“Send me your BBM”
On January 9th, 2007, when Steve Jobs took to a worldwide stage to make the biggest announcement of the tech industry as we knew it, What did he do? Well he announed the iPhone and the world was forever changed. But before all this, there was the “BLACKBERRY”, and most audiences really don’t know much about the story of the man nor the company behind this invention this one time status symbol. Like many others, never having owned a Blackberry myself, one can only remember when someone said “Send me your BBM” and we looked at them in possible confusion. We also never knew the story of the BlackBerry to this depth, thankfully, this movie portrays that very well with its dark comedy and anxiety-inducing writing. While we all know that BlackBerry doesn’t exist anymore, Director/co-star Matt Johnson does a good job of showing how the IPhone destroyed this Canadian-based company, and how the fall from grace for those behind it all was actually more of a boom! than just a blip.
BlackBerry is not your by the numbers biographical drama of a company as the film is structured into three segments based on major shifts at the company, Research in Motion (RIM). The film follows the duo of tech boy wonders Mike Lazaridis (Jay Baruchel) and Doug Fregin (Matt Johnson), are the heads of a the very almost child-ish start-up, in which they’ve essentially just hired their friends to hang out with them and do “movie night”. Somehow during all this movie time – they have developed a phone capable of sending and receiving emails in a pocket-sized device you can hold in your hand – an idea that at the time that was deemed as a pipe dream.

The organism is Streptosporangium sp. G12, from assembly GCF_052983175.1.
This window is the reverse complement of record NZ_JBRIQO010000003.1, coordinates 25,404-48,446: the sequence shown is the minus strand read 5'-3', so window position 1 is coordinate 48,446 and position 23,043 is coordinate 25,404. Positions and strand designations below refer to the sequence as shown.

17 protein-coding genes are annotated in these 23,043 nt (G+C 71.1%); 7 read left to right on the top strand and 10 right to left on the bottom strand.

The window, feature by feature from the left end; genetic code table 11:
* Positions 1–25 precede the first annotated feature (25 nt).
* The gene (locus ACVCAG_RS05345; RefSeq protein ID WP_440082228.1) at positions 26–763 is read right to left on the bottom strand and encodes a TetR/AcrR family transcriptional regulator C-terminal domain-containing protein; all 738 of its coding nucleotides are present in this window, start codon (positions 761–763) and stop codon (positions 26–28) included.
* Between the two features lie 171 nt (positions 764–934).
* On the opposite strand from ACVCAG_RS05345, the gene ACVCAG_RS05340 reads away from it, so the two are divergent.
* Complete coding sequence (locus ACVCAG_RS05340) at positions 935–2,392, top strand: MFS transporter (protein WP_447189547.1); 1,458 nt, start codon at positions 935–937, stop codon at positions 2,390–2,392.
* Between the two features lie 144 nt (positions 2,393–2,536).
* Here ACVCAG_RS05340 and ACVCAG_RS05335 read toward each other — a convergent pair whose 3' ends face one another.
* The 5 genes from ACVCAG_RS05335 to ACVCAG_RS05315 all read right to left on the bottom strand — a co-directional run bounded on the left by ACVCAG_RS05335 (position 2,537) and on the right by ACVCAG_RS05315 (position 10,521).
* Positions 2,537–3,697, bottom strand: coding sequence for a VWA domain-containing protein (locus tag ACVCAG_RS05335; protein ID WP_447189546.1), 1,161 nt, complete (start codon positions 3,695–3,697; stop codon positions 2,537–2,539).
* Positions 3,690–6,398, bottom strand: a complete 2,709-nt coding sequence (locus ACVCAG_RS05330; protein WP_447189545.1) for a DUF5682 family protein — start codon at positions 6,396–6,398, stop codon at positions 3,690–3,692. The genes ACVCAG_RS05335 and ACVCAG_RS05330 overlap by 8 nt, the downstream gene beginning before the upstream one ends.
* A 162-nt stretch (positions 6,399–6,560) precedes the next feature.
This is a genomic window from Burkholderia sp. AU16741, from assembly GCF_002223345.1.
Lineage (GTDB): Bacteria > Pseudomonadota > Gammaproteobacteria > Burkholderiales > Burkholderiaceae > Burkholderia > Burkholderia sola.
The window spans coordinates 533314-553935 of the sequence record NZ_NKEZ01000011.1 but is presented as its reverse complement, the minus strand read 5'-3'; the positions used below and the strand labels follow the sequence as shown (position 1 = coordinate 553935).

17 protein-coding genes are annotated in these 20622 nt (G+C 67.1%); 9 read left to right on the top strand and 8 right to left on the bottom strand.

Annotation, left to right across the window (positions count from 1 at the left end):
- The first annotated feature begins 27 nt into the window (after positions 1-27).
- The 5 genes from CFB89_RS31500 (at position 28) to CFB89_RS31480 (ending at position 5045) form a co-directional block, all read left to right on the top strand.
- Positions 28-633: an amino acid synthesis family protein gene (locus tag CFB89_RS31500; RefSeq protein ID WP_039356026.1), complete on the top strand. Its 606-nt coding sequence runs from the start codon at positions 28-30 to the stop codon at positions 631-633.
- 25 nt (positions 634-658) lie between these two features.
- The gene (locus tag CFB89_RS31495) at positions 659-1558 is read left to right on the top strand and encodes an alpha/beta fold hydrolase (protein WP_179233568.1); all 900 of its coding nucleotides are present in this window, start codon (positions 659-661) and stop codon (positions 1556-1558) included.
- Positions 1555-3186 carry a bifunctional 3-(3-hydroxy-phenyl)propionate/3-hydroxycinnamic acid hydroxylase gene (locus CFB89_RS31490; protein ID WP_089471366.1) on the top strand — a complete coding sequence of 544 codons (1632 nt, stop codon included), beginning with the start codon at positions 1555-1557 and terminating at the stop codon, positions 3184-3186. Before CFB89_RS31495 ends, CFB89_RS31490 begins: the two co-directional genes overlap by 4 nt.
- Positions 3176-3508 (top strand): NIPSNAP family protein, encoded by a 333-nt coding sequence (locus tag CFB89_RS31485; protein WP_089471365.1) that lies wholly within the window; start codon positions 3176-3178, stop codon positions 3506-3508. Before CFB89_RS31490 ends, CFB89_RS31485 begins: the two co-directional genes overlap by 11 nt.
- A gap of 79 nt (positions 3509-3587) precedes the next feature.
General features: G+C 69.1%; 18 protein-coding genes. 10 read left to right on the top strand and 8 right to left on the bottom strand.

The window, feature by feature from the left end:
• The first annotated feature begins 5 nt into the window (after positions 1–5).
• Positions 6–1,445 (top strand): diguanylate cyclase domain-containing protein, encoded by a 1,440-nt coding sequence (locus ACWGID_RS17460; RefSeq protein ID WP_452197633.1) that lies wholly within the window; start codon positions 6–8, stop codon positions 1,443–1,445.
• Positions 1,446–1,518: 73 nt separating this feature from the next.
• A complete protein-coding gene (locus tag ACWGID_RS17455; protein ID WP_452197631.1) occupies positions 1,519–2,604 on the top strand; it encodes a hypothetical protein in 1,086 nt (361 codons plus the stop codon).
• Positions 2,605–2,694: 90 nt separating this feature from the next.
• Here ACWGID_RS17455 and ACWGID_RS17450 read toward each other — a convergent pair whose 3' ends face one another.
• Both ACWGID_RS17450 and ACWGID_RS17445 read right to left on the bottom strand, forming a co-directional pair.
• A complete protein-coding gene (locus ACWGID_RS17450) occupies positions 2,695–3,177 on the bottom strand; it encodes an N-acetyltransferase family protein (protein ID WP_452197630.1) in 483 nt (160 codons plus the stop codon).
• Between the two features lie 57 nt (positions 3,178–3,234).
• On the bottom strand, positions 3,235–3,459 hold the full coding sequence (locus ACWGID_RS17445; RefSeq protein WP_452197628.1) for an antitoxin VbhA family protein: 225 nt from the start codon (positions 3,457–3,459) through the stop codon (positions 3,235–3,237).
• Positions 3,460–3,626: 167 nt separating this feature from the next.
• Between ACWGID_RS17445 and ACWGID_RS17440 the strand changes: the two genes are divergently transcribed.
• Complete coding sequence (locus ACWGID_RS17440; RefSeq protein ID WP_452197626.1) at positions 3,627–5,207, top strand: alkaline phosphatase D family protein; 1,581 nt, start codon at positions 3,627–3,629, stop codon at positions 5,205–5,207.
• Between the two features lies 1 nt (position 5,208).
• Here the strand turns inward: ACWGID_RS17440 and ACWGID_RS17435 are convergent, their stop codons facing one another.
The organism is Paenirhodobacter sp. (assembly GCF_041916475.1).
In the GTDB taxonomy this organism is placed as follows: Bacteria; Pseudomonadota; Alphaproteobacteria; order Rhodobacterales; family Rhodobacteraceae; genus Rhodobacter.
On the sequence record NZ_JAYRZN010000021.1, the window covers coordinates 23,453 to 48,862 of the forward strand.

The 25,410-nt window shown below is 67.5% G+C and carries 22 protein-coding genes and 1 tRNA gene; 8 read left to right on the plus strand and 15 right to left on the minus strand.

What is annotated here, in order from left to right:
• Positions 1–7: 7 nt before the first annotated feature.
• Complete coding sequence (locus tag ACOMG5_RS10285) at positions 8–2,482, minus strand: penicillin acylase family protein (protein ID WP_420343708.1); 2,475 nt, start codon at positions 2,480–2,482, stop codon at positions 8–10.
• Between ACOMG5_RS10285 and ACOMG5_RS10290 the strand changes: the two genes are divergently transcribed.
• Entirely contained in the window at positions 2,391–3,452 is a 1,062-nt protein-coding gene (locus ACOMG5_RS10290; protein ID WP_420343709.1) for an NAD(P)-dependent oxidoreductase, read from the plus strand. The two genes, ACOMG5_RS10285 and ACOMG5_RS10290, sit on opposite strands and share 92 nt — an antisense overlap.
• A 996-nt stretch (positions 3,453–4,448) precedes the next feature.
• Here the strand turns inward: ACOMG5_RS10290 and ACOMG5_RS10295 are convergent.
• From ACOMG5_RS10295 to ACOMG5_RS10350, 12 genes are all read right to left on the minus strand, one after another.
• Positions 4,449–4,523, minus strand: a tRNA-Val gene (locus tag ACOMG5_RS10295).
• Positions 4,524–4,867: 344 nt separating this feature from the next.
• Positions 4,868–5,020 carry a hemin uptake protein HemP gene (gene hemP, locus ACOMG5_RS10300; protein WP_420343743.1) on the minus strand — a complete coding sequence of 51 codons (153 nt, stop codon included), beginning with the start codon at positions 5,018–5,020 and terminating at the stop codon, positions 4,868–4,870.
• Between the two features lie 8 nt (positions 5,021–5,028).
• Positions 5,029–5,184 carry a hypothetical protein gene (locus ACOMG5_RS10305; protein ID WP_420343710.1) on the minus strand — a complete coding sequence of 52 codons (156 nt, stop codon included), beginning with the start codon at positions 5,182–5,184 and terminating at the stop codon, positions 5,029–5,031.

As with anything new in the tech market – funding, support, and distribution are important to the plan and they duo head out to do get just that. Both are incredibly unprepared, to pitch their idea to Jim Balsillie (Glenn Howerton), who despite not having a tech background, gets it instantly, but feels they aren’t worth his time – until he has a interesting little incident of insubordination in the presence of his boss (Martin Donovan), which needless to say, gives him a bit of a career setback. He ends up meeting them again in a diner, where in a scene typical of how these two interact, Doug counts out change for the check from a Ninja Turtles wallet. Still Jim, offers his services to RIM in exchange for a large share of the business and the status title of co-CEO. Doug completely loses it, but Mike, who is clearly gets the bigger picture as payroll checks are bouncing, realizes they need each other.
What’s good about this film is how perfectly it captures the rise and fall of this once innovative company, highlighting the heart at the core, and of its inevitable demise. Fans of earlier films running this gamut like The Social Network or this years Tetris, will feel right at home here. Just like those films, this multi-faceted one is not just for the technology gurus out there, as co-writers Matt Johnson and Matthew Miller wrote it to integrate technological jargon into a narrative that everyone can understand and follow, not just those tech gurus. BlackBerry, is not just a film about the creation of the world’s first smartphone, but also works as an exploration of friendship, community, and power that never shys away from references to where they were located (what we here is the U,S. would call ‘the boonies), of Waterloo, Canada, and it never falls short of things like the constant praise of its hockey origins.